Learning to Navigate Airport Security

by Andrea Gross

My four-year-old neighbor, a cute kid with the nicely old-fashioned name of Billy, knocks on my door. "Wanna see what Mommy gave me?"

"Sure," I say. (His mother is looking across the yard to make sure her child has safely navigated the few feet of space between our front doors. Can't be too careful these days.)

Billy is carrying a huge box, nearly as big as he is. He hands it to me, I wave to his mother, and we go into my living room.

He unpacks the box. "It catches 'terrists,'" he tells me. And what to my wondering eyes should appear, but a miniature airport security check point station. I kid you not.

It has seven parts: a baggage x-ray machine, a people metal-detector, three plastic people, a rolling carry-on suitcase that fits in the x-ray machine, and a chair for the person who watches the suitcase in the x-ray machine. The people consist of the following: a traveler, a TSA agent, and a policeman with a gun.

The possibilities for creative play are obviously endless. Traveler tackles policeman. TSA agent gets trapped in metal detector. Policeman shoots x-ray machine. Child has nightmares.... (All people are white and male, but that's a discussion for another time.)

Billy is having problems. "The man's shoes don't come off." He puts the traveler's feet between his teeth and tugs. He's right. Plastic Man is wearing glued-on-shoes. Billy decides the man can't go on vacation after all because "he might have a bomb in his shoes." He throws the doll into the box and wanders into my kitchen.

I flash back to the time when I simply walked onto a plane, carrying a water bottle and, heaven forbid, a manicure scissors. My four-year-old friend tells me that “getting on an airplane is almost the same as getting in the swimming pool. You have to take your clothes off all by yourself.”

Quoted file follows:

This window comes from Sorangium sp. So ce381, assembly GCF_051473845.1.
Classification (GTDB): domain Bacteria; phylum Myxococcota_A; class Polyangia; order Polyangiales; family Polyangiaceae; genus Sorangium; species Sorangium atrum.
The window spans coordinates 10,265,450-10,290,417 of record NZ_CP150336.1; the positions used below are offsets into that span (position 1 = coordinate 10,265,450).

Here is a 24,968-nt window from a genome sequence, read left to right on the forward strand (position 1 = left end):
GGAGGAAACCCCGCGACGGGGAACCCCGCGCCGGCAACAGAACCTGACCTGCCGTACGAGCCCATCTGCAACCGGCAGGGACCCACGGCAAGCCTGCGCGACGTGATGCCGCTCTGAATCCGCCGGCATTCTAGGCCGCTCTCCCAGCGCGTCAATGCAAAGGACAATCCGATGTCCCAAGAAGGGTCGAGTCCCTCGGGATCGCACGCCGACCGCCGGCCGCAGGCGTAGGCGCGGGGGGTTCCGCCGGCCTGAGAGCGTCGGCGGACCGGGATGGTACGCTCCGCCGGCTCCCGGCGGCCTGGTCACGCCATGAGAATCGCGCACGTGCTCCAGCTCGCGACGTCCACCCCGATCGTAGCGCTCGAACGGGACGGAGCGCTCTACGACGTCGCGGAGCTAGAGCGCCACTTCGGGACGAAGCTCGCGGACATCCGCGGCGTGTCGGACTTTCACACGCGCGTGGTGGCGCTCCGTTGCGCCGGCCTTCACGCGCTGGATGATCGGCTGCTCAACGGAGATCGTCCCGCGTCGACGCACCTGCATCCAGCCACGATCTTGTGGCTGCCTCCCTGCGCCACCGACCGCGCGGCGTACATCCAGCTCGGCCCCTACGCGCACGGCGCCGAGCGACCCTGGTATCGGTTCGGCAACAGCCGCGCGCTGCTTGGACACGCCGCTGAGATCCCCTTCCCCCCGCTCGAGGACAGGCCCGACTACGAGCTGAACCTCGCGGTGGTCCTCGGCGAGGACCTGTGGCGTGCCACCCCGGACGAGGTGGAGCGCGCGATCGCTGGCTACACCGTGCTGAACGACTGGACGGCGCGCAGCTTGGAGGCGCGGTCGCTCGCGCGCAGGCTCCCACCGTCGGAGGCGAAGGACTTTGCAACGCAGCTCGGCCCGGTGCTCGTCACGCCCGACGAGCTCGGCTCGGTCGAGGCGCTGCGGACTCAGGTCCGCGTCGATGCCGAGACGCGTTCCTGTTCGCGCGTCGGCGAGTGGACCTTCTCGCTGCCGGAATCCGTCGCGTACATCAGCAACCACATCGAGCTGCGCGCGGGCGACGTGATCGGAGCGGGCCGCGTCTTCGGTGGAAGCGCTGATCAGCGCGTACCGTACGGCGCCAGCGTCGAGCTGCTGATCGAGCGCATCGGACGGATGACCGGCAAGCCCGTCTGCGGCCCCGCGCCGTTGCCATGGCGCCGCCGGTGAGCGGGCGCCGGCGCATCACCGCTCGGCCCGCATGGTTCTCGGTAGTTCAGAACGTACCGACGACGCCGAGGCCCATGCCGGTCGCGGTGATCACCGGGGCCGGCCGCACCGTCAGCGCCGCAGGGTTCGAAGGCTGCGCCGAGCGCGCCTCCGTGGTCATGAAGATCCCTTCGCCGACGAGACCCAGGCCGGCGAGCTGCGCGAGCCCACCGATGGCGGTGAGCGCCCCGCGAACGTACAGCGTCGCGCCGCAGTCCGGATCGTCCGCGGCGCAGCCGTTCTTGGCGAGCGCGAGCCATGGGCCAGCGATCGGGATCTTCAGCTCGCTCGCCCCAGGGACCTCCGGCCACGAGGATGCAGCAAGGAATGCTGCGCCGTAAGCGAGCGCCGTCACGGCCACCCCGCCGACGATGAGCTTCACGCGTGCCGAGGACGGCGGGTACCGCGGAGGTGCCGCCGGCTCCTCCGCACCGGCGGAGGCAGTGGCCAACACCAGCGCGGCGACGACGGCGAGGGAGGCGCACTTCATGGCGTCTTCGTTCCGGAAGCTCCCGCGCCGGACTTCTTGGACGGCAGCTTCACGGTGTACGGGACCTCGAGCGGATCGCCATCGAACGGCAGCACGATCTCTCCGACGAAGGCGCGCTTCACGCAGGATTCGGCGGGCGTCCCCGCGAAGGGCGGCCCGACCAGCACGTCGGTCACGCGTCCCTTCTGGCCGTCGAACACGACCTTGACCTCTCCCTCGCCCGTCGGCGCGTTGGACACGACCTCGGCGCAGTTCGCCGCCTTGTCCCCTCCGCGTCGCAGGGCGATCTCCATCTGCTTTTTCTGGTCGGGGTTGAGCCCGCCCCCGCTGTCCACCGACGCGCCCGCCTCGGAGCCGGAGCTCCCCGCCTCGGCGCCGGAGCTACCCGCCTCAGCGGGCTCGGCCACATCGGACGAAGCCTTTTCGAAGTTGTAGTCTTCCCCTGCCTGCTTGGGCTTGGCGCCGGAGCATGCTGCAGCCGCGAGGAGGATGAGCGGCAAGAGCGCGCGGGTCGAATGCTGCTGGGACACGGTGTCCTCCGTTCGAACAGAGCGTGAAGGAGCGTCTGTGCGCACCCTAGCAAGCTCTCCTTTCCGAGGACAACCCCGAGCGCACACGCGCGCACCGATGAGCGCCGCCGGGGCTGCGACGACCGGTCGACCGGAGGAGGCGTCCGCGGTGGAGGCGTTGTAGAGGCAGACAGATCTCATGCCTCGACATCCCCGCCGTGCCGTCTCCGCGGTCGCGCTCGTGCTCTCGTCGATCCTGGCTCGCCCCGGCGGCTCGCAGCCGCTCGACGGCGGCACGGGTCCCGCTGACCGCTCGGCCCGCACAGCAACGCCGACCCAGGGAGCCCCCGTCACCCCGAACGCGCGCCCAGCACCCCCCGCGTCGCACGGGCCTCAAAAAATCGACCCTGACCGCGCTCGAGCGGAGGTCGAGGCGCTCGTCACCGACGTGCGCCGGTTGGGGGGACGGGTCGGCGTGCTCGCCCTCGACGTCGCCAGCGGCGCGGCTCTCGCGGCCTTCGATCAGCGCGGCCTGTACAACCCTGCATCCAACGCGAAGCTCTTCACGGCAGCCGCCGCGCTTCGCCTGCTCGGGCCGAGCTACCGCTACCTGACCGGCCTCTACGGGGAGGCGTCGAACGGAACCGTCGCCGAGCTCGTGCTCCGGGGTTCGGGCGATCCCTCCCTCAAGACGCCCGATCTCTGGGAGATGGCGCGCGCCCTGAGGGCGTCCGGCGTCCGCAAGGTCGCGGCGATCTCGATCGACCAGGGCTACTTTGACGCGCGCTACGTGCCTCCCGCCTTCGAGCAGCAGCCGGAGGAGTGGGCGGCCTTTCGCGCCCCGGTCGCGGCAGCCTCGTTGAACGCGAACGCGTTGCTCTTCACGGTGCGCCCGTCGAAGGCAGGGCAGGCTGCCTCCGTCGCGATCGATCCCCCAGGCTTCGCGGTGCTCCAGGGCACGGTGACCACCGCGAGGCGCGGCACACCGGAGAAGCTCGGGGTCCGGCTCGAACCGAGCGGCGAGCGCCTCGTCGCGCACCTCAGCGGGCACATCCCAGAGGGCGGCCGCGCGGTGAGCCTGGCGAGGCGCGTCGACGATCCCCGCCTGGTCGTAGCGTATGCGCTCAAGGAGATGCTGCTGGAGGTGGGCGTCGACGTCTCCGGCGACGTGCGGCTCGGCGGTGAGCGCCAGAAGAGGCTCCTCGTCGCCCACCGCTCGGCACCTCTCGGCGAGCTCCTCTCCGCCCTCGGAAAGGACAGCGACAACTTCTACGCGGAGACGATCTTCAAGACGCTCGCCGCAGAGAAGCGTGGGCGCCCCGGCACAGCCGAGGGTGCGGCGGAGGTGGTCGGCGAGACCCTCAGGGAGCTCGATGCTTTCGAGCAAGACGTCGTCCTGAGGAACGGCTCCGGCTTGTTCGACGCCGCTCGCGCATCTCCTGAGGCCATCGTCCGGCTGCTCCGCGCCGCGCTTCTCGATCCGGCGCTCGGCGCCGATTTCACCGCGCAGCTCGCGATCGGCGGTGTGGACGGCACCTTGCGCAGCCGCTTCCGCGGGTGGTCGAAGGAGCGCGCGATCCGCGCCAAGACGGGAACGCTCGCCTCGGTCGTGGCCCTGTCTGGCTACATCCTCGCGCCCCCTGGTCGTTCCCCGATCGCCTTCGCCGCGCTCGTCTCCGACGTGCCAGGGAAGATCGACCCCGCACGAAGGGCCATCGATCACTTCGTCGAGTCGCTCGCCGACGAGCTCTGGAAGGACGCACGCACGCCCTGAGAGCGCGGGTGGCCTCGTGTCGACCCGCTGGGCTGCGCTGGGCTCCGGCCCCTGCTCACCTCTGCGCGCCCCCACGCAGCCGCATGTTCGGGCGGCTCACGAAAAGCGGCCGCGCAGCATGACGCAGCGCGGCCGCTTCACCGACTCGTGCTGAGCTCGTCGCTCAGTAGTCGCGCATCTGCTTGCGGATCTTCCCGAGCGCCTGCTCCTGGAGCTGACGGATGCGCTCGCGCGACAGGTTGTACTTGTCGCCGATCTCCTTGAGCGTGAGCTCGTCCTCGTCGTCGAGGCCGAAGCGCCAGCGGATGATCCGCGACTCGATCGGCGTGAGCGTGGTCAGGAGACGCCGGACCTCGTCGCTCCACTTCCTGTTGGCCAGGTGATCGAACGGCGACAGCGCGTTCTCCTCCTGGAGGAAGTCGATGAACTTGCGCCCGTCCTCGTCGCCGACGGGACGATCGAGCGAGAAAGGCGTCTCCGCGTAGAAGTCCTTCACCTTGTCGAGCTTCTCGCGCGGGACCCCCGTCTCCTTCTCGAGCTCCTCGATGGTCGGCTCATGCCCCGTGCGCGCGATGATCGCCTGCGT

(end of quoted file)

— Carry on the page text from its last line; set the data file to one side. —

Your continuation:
I don’t know quite how to respond, so I instead I ask him if he’d like a cookie and a glass of milk. Of course he would. Some things don’t change.

While he's happily munching, I go to my computer to check the Playmobil website. I learn that I can have my very own Security Check Point Station for only $52.99.

Then I see the fine print. Regulations state that this item can only be shipped to addresses within the United States and to U.S. military bases abroad. Wouldn't want those Arab jihadists to learn our secrets now, would we?

Guess what, says Billy, who now has a mustache of chocolate crumbs. His best friend not only has a Security Check Point Station but also a Scan-It Operation Toy X-Ray that makes sure the checked baggage is safe. When metallic items are present, the unit beeps and lights up. Then the policeman comes over.

And that's not all. For his birthday his friend is going to get the Playmobil jet plane.

No shit! (I don't say this, not in front of a four-year-old. Especially not in front of a four-year-old who doesn't belong to me. But I think it.)

That night I again check the Playmobil website. The plane is perfect, says the manufacturer for "transporting passengers and cargo." Or for ramming into a tall tower of blocks? I'm getting paranoid.

Do kids still play with plastic farms and dollhouses? Evidently not. The website tells me that the Security Check Point Station is #1 on the list of Playmobil toys that children want. Kids today are obviously living in a new world. I'm just not sure that it's a brave one.

I continue to check prices. The Scan-It X-Ray is $44.95, and the jet plane is $58.93. When you add in the Check Point Station, the total cost is $157. A child has to have wealthy parents to learn about airports.

Hoping to find a bargain, I go to Amazon. The prices are the same, but the customers' reviews are priceless. "Loosenut," a reviewer from Seattle, says he's going to buy his child the Playmobil Abu-Ghraib Interrogation Set just as soon as it comes out.

Whoop-de-doo and safe travels to you.


Photojournalist team Andrea (Andy) Gross and her husband, Irv Green, bring the flavor of other cultures to readers of a variety of print and online publications. They are regular travel columnists for three publications and their articles have appeared in places such as TIME magazine, Ladies Home Journal (where Andy was contributing editor for ten years), Newsweek.com, MSNBC.com, St. Petersburg Times and the Washington Post.

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